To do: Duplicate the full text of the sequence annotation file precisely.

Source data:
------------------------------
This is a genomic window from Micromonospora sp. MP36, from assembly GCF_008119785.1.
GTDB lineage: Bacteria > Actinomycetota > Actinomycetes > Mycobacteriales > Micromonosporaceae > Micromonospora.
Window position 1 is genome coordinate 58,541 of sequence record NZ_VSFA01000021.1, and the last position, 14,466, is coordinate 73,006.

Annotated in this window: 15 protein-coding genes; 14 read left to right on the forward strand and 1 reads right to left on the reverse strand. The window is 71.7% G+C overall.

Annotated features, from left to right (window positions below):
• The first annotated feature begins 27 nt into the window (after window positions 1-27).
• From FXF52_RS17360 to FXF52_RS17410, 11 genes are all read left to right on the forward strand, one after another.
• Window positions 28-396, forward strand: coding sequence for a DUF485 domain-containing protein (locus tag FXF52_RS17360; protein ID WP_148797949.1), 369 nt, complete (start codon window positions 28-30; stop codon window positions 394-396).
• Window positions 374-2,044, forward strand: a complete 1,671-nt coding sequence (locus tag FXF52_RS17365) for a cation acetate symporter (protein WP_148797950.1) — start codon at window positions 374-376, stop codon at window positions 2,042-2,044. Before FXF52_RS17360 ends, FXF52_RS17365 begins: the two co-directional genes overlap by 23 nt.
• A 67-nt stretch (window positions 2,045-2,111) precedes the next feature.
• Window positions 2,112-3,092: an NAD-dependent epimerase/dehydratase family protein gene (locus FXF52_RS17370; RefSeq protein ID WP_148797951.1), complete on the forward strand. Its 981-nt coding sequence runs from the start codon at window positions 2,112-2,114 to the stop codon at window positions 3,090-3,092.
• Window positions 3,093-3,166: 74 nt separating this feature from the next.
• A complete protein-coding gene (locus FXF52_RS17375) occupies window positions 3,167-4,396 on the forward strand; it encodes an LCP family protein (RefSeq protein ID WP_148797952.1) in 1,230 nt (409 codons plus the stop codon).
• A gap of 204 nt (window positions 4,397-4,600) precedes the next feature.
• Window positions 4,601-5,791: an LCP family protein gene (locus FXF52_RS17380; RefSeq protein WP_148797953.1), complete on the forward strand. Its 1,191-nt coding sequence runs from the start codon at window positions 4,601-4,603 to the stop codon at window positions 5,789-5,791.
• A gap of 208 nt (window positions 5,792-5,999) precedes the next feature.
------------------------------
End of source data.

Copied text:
This is a genomic window from Micromonospora sp. MP36, from assembly GCF_008119785.1.
GTDB lineage: Bacteria > Actinomycetota > Actinomycetes > Mycobacteriales > Micromonosporaceae > Micromonospora.
Window position 1 is genome coordinate 58,541 of sequence record NZ_VSFA01000021.1, and the last position, 14,466, is coordinate 73,006.

Annotated in this window: 15 protein-coding genes; 14 read left to right on the forward strand and 1 reads right to left on the reverse strand. The window is 71.7% G+C overall.

Annotated features, from left to right (window positions below):
• The first annotated feature begins 27 nt into the window (after window positions 1-27).
• From FXF52_RS17360 to FXF52_RS17410, 11 genes are all read left to right on the forward strand, one after another.
• Window positions 28-396, forward strand: coding sequence for a DUF485 domain-containing protein (locus tag FXF52_RS17360; protein ID WP_148797949.1), 369 nt, complete (start codon window positions 28-30; stop codon window positions 394-396).
• Window positions 374-2,044, forward strand: a complete 1,671-nt coding sequence (locus tag FXF52_RS17365) for a cation acetate symporter (protein WP_148797950.1) — start codon at window positions 374-376, stop codon at window positions 2,042-2,044. Before FXF52_RS17360 ends, FXF52_RS17365 begins: the two co-directional genes overlap by 23 nt.
• A 67-nt stretch (window positions 2,045-2,111) precedes the next feature.
• Window positions 2,112-3,092: an NAD-dependent epimerase/dehydratase family protein gene (locus FXF52_RS17370; RefSeq protein ID WP_148797951.1), complete on the forward strand. Its 981-nt coding sequence runs from the start codon at window positions 2,112-2,114 to the stop codon at window positions 3,090-3,092.
• Window positions 3,093-3,166: 74 nt separating this feature from the next.
• A complete protein-coding gene (locus FXF52_RS17375) occupies window positions 3,167-4,396 on the forward strand; it encodes an LCP family protein (RefSeq protein ID WP_148797952.1) in 1,230 nt (409 codons plus the stop codon).
• A gap of 204 nt (window positions 4,397-4,600) precedes the next feature.
• Window positions 4,601-5,791: an LCP family protein gene (locus FXF52_RS17380; RefSeq protein WP_148797953.1), complete on the forward strand. Its 1,191-nt coding sequence runs from the start codon at window positions 4,601-4,603 to the stop codon at window positions 5,789-5,791.
• A gap of 208 nt (window positions 5,792-5,999) precedes the next feature.